• 16.8 million multicolor per-key backlighting for virtually unlimited customization
  • Corsair Utility Engine (CUE) enables users to create and customize their own lighting patterns, animations, and macros
  • Aircraft-grade black anodized brushed aluminum for superior rigidity
  • 100% anti-ghosting with full key rollover on USB
  • Onboard memory stores performance and lighting settings
  • Two-year warranty
  • K95 RGB: $189.99 MSRP
  • K70 RGB: $169.99 MSRP
  • K65 RGB: $149.99 MSRP (available exclusively from Best Buy in the US, and other retailers worldwide)

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M65 RGB Gaming Mice
The M65 RGB gaming mouse – available in black or white – continues Corsair Gaming’s focus on RGB color customization. This high-end gaming mouse goes beyond the industry standard with built-in three-zone 16.8 million color backlighting. Housed on a durable aluminum unibody chassis, the 8,200 DPI, gaming-grade laser sensor helps gamers make their mark, with a sniper button ensuring the most critical of shots stays on target. Charging the battlefield with a rubber-grip metal high-mass scroll wheel, eight programmable buttons, and adjustable weight turning zones, the M65 RGB mouse balances precise control and intelligent tracking with innate comfort and style.

  • Three-zone backlighting with up to 16.8 million colors for virtually infinite customization
  • Custom-tuned 8,200 DPI gaming-grade laser sensor for pixel-precise tracking
  • High-capacity Omron switches rated for 20 million clicks for years of precise triggering
  • Aircraft-grade aluminum baseplate for light weight and durability
  • Adjustable weight system helps set the center of gravity to match play style
  • Eight strategically placed buttons, including a dedicated sniper button with improved positioning
  • On-the-fly DPI switching to instantly match mouse speed to gameplay demands
  • Two-year warranty
  • $69.99 MSRP

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H2100 and H1500 Gaming Headsets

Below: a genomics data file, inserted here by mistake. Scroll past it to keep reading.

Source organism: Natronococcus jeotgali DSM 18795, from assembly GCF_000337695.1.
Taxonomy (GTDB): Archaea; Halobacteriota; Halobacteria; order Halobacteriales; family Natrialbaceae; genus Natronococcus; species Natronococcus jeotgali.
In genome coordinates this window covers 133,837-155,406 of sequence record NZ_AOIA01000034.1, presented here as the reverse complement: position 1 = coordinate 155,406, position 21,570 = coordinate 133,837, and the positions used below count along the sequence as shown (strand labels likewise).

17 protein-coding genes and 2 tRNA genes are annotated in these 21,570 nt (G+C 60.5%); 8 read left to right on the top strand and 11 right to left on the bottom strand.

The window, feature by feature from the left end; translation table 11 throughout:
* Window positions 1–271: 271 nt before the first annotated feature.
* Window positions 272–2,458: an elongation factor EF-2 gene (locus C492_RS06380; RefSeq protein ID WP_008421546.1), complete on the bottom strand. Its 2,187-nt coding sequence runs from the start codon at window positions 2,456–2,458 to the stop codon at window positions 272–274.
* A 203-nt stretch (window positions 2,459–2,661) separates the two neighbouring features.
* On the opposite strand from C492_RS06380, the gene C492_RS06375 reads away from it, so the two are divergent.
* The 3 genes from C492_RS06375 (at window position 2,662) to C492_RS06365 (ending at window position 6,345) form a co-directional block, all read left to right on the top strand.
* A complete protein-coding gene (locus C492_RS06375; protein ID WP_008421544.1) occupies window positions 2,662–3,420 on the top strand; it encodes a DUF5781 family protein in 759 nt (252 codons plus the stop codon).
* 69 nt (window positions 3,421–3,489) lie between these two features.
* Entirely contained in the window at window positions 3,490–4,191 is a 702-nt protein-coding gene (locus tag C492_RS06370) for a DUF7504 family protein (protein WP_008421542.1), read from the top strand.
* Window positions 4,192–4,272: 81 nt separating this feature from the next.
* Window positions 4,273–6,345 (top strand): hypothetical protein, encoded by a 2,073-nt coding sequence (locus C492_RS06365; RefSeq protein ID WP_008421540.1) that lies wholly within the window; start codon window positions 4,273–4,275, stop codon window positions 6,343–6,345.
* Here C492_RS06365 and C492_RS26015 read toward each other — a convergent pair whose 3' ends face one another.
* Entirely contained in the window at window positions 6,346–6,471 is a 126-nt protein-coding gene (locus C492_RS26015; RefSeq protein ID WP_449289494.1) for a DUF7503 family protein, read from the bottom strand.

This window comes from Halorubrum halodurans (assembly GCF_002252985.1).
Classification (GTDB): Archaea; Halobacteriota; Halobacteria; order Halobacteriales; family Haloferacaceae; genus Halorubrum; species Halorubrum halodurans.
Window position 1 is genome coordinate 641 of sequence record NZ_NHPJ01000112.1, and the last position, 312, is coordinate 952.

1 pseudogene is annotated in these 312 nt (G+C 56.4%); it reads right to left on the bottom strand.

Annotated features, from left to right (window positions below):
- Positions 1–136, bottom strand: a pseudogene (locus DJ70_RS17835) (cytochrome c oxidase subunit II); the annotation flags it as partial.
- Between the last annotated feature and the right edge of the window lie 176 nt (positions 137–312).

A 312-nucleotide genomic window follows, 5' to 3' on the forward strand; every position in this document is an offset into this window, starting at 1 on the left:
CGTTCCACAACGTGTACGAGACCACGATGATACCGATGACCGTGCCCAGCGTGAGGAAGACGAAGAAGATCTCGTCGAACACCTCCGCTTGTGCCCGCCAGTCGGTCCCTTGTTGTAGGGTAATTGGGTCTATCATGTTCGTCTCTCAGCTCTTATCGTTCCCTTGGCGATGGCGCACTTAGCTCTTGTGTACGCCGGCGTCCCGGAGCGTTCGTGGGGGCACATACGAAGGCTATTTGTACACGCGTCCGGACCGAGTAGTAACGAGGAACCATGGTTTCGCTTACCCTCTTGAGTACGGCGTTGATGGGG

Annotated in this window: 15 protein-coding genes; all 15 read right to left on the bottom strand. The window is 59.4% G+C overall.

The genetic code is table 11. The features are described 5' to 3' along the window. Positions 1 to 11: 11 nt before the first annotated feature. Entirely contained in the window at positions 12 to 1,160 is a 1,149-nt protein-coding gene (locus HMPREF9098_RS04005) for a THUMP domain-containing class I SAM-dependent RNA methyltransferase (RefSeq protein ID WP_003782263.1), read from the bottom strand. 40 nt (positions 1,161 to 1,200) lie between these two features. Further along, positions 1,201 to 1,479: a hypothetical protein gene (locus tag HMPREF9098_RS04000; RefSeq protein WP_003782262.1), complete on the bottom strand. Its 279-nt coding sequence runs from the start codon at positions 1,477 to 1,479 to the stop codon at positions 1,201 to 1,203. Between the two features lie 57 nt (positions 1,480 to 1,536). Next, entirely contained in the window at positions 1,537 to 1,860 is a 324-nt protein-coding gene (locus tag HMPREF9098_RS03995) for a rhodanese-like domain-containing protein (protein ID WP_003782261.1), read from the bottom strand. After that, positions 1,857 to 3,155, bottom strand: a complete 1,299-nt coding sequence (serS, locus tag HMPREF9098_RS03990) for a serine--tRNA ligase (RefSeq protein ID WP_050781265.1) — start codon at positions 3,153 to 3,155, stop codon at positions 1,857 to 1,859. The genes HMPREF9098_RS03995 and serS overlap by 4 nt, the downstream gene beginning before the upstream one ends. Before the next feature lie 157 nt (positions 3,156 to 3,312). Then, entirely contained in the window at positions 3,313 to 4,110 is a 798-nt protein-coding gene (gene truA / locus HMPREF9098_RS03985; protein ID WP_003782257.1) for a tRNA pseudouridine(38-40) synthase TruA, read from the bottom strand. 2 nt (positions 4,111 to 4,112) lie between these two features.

The Corsair Gaming H1500 and H2100 Headsets are part of Corsair’s new line of high-performance gaming equipment. Joining the K95, K70, and K65 RRB Keyboards and M65 RGB Mice, the H1500 and H2100 Headsets fully immerse gamers – and their ears – in battle. In both wired and wireless options, the Corsair Gaming Headsets offer Dolby 7.1 surround sound for accurate positional audio that captures the acoustic environment of every moment of gameplay. The H1500 keeps gameplay closer to the system, while the H2100 enables gamers to play for over 10 hours with up to 40 feet of unrestricted movement, combining epic audio and optimum comfort without the hassle of wires.

  • Genuine Dolby 7.1 surround sound for complete immersion
  • Micro-fiber wrapped memory foam earpads for comfortable gaming sessions
  • Advanced unidirectional noise-cancelling microphone
  • Oversized 50mm neodymium drivers for crystal clear audio
  • H2100 headset offers wireless freedom up to 40 feet and over 10 hours per charge
  • 2-year warranty
  • $79.99-$99.99

Source: Corsair

It's a roundup in your ear

Subject: General Tech | September 9, 2014 - 12:07 PM |
Tagged: audio, roundup, earbuds

For those who prefer to leave their circumaural headsets at home and travel with earbuds, sooner or later they sustain enough damage that you need to shop for a new pair.  The least expensive model that is easily available is a decent choice but for those with specific requirements there is a round up over at The Inquirer of what they feel the best earbuds currently on the market are.  From those who like to listen to audio while swimming to those who want their earbuds to look fancy or even glow in time with the music, this round up has them all.